Remembering Budgie BillFor the record - and I cannot stress this enough - I did not kill Bill.
I believe Bill's little heart just gave out, but at least she was comfortable and warm(ish) when she breathed her last. I'll take some comfort in that.
I didn't know Bill long, but she left quite an impression on me. This, then, is Bill's story, but it is also Fuglet's story as well.
After all, if anybody killed Bill, it was her, seeing how poor Bill was being placed in a cage at Fuglet's place when she expired.
Bill, not Fuglet.
Anyway, as I would discover (via a Facebook thread) after I had already written much of this story, Bill left a much bigger impression on Fuglet than she did on me.
But I saw her first.
We were doing some spring landscaping work near our Ajax shop when I spotted something unusual out of the corner of my eye. I looked up from my pruning and when the sound of my hedge trimmer ebbed to an echo I noticed two birds crawling up the wall of the nearby Value Village storefront.
|Bill, enjoying a ride back|
to the shop in her final hours
Wait, what? There are no green birds native to Ontario; at least not any as bright as this one. So I left my tool in the dirt and went in for a closer look.
It was a Budgie. A small tropical parrot native to Australia that is popular with bird owners (friendly, easy to care for and damn cute), most notably my sainted Nana, who had a Budgerigar named Jokie when I was a child.
Budgies are also quite talented as mimics, with one such bird, a fellow named Puck, holding the world record for the largest vocabulary of any bird at 1,728 words. With a name like Puck, I'm sure most of the words were R-rated, but I digress.
Being tropical and all, Bill was not equipped to survive near freezing temperatures - it was just plus-two on this morning - and wouldn't likely have lasted the afternoon.
She was staying close to the wall in an effort to stay out of the wind and I made one attempt to catch her without any idea what I was going to do if I was successful.
I had her in my hands briefly before the wee lass bit me on the finger. I decided I would try again before we left the site.
It was about an hour later when I did a final drive-by to assess how pretty our work was (so pretty) and to see how Bill was doing.
She clearly had had enough and had decided to pack it in. Goodbye, cruel world, she must have chirped before choosing to sit in the middle of the runway near the front doors of Value Village.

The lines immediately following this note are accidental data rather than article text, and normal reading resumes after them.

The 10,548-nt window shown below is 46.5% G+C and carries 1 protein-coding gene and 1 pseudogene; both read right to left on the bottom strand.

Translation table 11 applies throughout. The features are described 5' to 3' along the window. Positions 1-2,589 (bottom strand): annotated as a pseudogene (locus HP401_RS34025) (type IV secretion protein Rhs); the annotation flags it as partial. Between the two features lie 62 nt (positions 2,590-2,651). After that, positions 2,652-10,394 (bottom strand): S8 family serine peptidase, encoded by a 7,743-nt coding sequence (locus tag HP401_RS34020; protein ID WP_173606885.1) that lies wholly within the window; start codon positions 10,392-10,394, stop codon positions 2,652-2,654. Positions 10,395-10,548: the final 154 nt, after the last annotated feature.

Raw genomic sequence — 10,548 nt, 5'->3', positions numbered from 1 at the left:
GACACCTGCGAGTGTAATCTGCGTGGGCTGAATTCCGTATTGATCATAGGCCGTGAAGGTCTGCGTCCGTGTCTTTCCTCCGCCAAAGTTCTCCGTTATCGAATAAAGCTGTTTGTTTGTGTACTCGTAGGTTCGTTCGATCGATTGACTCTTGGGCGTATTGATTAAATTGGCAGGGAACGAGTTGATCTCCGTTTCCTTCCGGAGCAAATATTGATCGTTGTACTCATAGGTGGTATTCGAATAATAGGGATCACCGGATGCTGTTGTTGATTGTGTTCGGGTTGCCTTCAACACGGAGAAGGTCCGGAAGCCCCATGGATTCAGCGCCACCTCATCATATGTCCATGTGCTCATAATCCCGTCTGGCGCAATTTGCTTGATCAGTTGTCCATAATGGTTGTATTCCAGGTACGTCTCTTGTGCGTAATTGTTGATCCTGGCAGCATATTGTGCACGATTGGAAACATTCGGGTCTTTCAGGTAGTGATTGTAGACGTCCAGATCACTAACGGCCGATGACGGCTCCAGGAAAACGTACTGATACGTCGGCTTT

Fuglet, my crew member and my pal, hopped out quicker than you could say crikey, mate and had Bill cradled in her hands before I could put the truck in park.
|Rachel looking mysteriously guilty.|
Did you kill Bill?
So we wheeled around to the nearby Soft Moc shoe store to get a shoe box (with comfy stuffing) and headed back to the shop to clock out. I assumed Fuglet's intent was to keep the bird, as she muttered something about her boyfriend not loving the idea, but as I would find out later via a Facebook thread she started, she had other, more altruistic plans.
But before she outlined her idea of finding Bill's rightful owner the tiny creature died in her box, whilst Fuglet was preparing a cage for her.
Very sad, though that didn't stop her friends (okay, me, though I shamelessly stole the 'Kill Bill' meme from my pal Don, who misunderstood Fuglet's post and thought I killed the bird) from having some fun on social media.
That's also when we discovered Bill was a girl, as we had been under the assumption Bill was a boy. Patriarchal, perhaps, but I went that route because I assumed the female House Sparrow climbing the wall with our Budgie was enamoured with Bill's resplendent plumage. More likely the sparrow was warning Bill to stay the hell away from her husband watching from a distance.
Anyway, one of Fuglet's friends, a far greater bird expert than either of us, declared Bill to be female because of the colouration around her cere, the beak hole that surrounds her nostril. I will take your word on that, Lisa-Lee.
|Wild Budgie eggs found in an|
Ajax parking lot. Just kidding.
They're Mallard Duck eggs
"My plan was to feed her and get her in some clean, warm bedding, and then post a picture on Facebook and ask people to share it so I could find the owner," she explained. "You know, take care of her until I figured out where her home was."
She even contacted Oshawa & Durham Region Lost Pets and the Bird Network - Ontario Lost and Found for assistance. They also commended Fuglet for trying to find the owner.
The thread briefly took a turn down a dark path when one of the posters said she had reason to believe Bill was released deliberately, though without further evidence we stuck with the open window escape theory.
In any event, Bill is dead. But thanks to Fuglet, her final moments were comfortable in the company of someone she appeared to have trusted.
So you didn't kill Bill, right Fuglet?
"I hope not. I took her home and she just kinda fell over. I think the stress of being in the cold and then driving around in a truck and then my car and finally being put in a cage was too much for her."